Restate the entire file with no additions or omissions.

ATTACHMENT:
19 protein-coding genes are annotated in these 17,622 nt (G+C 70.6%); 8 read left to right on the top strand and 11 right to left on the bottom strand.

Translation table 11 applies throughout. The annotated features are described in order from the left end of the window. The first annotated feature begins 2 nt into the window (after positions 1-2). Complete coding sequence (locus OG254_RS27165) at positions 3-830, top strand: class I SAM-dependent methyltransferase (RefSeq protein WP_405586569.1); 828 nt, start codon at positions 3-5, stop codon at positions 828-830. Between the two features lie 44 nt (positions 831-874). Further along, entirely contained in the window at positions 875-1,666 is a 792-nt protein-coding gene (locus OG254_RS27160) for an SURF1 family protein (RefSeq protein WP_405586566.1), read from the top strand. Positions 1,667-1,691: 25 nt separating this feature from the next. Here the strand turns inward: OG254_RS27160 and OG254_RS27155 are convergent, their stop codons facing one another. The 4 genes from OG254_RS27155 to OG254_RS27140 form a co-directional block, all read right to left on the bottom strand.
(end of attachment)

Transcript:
19 protein-coding genes are annotated in these 17,622 nt (G+C 70.6%); 8 read left to right on the top strand and 11 right to left on the bottom strand.

Translation table 11 applies throughout. The annotated features are described in order from the left end of the window. The first annotated feature begins 2 nt into the window (after positions 1-2). Complete coding sequence (locus OG254_RS27165) at positions 3-830, top strand: class I SAM-dependent methyltransferase (RefSeq protein WP_405586569.1); 828 nt, start codon at positions 3-5, stop codon at positions 828-830. Between the two features lie 44 nt (positions 831-874). Further along, entirely contained in the window at positions 875-1,666 is a 792-nt protein-coding gene (locus OG254_RS27160) for an SURF1 family protein (RefSeq protein WP_405586566.1), read from the top strand. Positions 1,667-1,691: 25 nt separating this feature from the next. Here the strand turns inward: OG254_RS27160 and OG254_RS27155 are convergent, their stop codons facing one another. The 4 genes from OG254_RS27155 to OG254_RS27140 form a co-directional block, all read right to left on the bottom strand.